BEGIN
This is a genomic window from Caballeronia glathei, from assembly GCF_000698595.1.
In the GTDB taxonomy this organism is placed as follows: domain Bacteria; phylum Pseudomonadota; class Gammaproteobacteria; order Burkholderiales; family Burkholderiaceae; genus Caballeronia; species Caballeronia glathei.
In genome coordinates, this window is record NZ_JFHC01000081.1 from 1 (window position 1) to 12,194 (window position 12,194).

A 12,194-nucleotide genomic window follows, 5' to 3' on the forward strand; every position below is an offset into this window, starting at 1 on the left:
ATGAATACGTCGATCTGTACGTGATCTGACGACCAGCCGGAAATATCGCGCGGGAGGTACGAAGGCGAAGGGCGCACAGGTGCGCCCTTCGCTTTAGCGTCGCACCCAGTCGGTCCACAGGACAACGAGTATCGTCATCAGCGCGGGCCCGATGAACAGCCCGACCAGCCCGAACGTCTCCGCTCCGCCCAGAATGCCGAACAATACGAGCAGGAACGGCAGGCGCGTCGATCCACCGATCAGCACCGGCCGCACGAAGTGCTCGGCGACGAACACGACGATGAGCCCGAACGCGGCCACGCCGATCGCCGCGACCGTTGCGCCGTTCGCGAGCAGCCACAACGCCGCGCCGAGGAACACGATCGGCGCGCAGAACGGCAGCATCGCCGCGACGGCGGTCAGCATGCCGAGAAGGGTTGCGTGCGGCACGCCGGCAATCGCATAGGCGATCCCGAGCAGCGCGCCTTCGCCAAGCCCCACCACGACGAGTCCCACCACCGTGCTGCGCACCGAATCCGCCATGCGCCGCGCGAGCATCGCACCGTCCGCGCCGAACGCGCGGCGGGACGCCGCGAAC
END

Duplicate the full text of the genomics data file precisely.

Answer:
This is a genomic window from Caballeronia glathei, from assembly GCF_000698595.1.
In the GTDB taxonomy this organism is placed as follows: domain Bacteria; phylum Pseudomonadota; class Gammaproteobacteria; order Burkholderiales; family Burkholderiaceae; genus Caballeronia; species Caballeronia glathei.
In genome coordinates, this window is record NZ_JFHC01000081.1 from 1 (window position 1) to 12,194 (window position 12,194).

A 12,194-nucleotide genomic window follows, 5' to 3' on the forward strand; every position below is an offset into this window, starting at 1 on the left:
ATGAATACGTCGATCTGTACGTGATCTGACGACCAGCCGGAAATATCGCGCGGGAGGTACGAAGGCGAAGGGCGCACAGGTGCGCCCTTCGCTTTAGCGTCGCACCCAGTCGGTCCACAGGACAACGAGTATCGTCATCAGCGCGGGCCCGATGAACAGCCCGACCAGCCCGAACGTCTCCGCTCCGCCCAGAATGCCGAACAATACGAGCAGGAACGGCAGGCGCGTCGATCCACCGATCAGCACCGGCCGCACGAAGTGCTCGGCGACGAACACGACGATGAGCCCGAACGCGGCCACGCCGATCGCCGCGACCGTTGCGCCGTTCGCGAGCAGCCACAACGCCGCGCCGAGGAACACGATCGGCGCGCAGAACGGCAGCATCGCCGCGACGGCGGTCAGCATGCCGAGAAGGGTTGCGTGCGGCACGCCGGCAATCGCATAGGCGATCCCGAGCAGCGCGCCTTCGCCAAGCCCCACCACGACGAGTCCCACCACCGTGCTGCGCACCGAATCCGCCATGCGCCGCGCGAGCATCGCACCGTCCGCGCCGAACGCGCGGCGGGACGCCGCGAAC